The Canadian Wilderness of the Settler Imagination: Unpacking the Racism of Back to God’s Country

March 28, 2019

By: Ariel Smith

One of Canada’s oldest feature length films, Back To God’s Country, turns 100 years old this year. A silent movie released in 1919, Back To God’s Country stars Canadian actress Nell Shipman who also co-wrote the screenplay based on a short story by the film’s other co-writer James Oliver Curwood. It is worth mentioning that the film was seen by many in North America and Europe, doing extremely well at the box-office where it turned a nearly 300% profit. It is undoubtedly the most successful silent film in Canadian cinema history.

This April 17th, 2019 on National Canadian Film Day, REEL CANADA will be commemorating the centennial of Back To God’s Country as a way to mark and celebrate 100 years of filmmaking in this country. Although it is important to commemorate this film and honour its place in Canada’s film history, it is also essential to acknowledge its problematic elements, namely it’s racism against Indigenous and Asian people.

 

An argument can easily be made that Back To God’s Country is simply a product of its time, and that it is unfair to hold a 100-year-old film up to today’s standards of what is socially acceptable. I find this to be a lazy argument, however, as it positions the film’s racism as something that was purportedly “accepted” at the time of its release, which is an oversimplification of the truth at best. The types of racist caricatures of Indigenous and Chinese people in Back To God’s Country may have been deemed okay by the majority of dominant culture audiences at the time of the film’s theatrical release, but they were most likely never “acceptable” to Chinese and Indigenous people. They were just as hurtful, offensive, and humiliating in 1919 as they are now in 2019. The Inuit, Métis and Chinese characters in the film are reduced to stereotypes that are either played for humour or serve as dehumanized props to further the narrative arcs of the white protagonists and antagonists. This is well illustrated by the fact that the villain Rydell’s lecherous and immoral sidekick is not even given a name, referred to in the film only as “the halfbreed”, and is played by a white actor, Charles B. Murphy, whose skin has been darkened with poorly applied makeup.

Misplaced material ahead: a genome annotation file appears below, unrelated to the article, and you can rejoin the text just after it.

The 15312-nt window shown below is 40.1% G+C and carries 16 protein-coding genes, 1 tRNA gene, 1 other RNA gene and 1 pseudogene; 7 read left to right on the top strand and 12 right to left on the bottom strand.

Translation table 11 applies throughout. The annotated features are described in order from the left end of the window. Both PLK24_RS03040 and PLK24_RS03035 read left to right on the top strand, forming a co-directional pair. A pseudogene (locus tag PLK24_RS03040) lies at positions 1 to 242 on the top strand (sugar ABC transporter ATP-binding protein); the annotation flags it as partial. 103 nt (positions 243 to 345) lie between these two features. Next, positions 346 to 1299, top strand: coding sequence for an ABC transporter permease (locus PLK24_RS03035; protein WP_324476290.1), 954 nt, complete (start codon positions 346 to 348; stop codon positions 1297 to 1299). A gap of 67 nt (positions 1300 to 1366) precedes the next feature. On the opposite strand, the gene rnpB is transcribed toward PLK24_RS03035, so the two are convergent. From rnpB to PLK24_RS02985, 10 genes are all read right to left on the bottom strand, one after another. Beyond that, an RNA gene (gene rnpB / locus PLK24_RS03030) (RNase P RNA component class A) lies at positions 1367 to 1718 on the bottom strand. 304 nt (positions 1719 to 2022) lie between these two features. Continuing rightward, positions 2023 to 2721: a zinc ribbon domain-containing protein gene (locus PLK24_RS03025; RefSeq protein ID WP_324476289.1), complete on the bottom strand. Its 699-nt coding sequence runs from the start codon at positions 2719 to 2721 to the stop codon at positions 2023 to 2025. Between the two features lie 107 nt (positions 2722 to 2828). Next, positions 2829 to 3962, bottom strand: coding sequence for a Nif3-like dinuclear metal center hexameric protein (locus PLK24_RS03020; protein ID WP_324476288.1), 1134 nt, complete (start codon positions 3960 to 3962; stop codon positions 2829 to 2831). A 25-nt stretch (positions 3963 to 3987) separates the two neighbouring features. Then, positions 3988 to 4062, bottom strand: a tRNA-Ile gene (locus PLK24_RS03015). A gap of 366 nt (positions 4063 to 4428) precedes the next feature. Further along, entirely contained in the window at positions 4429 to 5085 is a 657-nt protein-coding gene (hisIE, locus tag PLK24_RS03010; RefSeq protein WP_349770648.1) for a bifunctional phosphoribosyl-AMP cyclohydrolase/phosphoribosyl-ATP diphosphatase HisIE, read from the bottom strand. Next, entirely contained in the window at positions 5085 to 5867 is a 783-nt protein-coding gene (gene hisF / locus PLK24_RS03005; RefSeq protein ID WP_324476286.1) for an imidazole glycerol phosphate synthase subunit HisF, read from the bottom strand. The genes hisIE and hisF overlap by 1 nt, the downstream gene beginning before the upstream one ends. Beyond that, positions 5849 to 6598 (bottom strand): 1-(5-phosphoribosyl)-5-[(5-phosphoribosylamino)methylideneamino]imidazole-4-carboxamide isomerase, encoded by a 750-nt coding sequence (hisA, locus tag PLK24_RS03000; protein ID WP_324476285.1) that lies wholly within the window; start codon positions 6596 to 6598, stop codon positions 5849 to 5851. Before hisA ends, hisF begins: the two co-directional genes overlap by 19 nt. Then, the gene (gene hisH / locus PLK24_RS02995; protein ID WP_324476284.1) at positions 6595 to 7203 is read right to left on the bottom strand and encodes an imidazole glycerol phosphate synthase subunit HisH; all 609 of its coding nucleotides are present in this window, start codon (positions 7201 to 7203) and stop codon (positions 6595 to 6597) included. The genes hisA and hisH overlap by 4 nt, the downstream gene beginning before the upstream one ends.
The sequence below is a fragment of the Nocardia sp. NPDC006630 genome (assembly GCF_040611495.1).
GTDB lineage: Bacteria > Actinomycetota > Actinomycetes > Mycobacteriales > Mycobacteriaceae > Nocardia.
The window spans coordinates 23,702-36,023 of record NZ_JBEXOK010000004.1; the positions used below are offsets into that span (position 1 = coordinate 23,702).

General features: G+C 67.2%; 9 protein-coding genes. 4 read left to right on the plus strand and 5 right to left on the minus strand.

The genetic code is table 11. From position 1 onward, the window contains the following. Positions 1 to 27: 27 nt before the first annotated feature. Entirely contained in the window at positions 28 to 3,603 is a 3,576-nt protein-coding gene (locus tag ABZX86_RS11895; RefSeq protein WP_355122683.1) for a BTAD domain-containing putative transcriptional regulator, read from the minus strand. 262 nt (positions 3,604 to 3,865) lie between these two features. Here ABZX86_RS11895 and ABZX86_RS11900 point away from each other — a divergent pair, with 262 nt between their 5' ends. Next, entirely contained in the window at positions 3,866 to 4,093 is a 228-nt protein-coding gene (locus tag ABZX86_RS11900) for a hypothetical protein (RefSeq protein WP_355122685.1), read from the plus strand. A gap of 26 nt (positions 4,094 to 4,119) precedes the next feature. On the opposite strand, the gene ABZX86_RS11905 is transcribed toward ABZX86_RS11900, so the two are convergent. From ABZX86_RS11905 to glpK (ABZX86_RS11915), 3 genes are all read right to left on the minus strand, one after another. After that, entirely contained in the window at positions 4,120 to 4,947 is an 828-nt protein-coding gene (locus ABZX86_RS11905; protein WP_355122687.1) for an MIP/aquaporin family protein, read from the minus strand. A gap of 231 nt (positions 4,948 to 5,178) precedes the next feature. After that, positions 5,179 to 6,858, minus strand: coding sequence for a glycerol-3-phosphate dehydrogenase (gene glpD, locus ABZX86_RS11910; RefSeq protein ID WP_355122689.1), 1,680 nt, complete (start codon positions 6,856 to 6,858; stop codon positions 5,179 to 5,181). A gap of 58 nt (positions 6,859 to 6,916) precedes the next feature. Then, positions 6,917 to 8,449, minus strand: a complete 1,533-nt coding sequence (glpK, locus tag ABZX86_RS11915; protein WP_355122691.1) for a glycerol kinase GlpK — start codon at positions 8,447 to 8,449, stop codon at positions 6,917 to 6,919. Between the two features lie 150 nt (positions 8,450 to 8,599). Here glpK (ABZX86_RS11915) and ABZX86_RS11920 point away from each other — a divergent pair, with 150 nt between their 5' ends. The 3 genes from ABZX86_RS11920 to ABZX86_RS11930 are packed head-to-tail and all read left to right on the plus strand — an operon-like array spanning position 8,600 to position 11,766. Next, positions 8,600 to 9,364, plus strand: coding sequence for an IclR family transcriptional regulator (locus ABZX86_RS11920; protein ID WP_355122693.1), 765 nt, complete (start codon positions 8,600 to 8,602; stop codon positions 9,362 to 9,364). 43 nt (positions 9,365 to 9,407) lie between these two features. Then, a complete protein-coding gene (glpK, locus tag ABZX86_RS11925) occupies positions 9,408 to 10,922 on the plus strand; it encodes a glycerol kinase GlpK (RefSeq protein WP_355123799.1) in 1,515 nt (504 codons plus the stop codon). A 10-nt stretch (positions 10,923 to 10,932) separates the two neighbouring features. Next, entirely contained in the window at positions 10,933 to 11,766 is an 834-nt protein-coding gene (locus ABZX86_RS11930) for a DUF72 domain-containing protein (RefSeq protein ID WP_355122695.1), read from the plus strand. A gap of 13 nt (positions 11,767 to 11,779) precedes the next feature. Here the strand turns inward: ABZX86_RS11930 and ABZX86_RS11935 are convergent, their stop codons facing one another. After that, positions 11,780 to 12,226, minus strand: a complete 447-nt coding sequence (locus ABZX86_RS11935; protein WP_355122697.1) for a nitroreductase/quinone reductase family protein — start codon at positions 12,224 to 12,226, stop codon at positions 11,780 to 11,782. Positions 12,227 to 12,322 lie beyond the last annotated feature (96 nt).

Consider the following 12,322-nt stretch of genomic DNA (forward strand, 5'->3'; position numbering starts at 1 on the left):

Other than Rydell’s accomplice, the presence of Indigenous people in a film set in North Western Canada is almost non-existent save for a scene where the character of an Inuk woman, also without a name, has her braids tugged on and is cruelly tricked into eating a bar of soap. The purpose of this upsetting scene is to reaffirm the altruistic nature of the film’s heroine, as she eventually comes to the aid of the Inuk woman, and the scene also disturbingly seems to have been intended by the filmmakers as a form of comic relief. Filmmaker and writer David George Menard puts forth an effective summation of the soap-eating scene, along with other racist elements of Back to God’s Country, when he states:

“This film…represents a cultural construction of Canada, the Nation, as a white homogeneous social entity…that discriminates against racial…otherness…All through the film, the cinematic eye denies these ‘others,’ that is, it deliberately prevents them the opportunities to form as subjects. Indeed, these so-called ‘others’ are subjected to humiliation, abuse and violence…The Inuit woman, a symbolic barrier standing in the way of nation-building and of a white male dominated Canada, must be eradicated because she is a threat to the psyche of the white male and his dream to dominate the world.”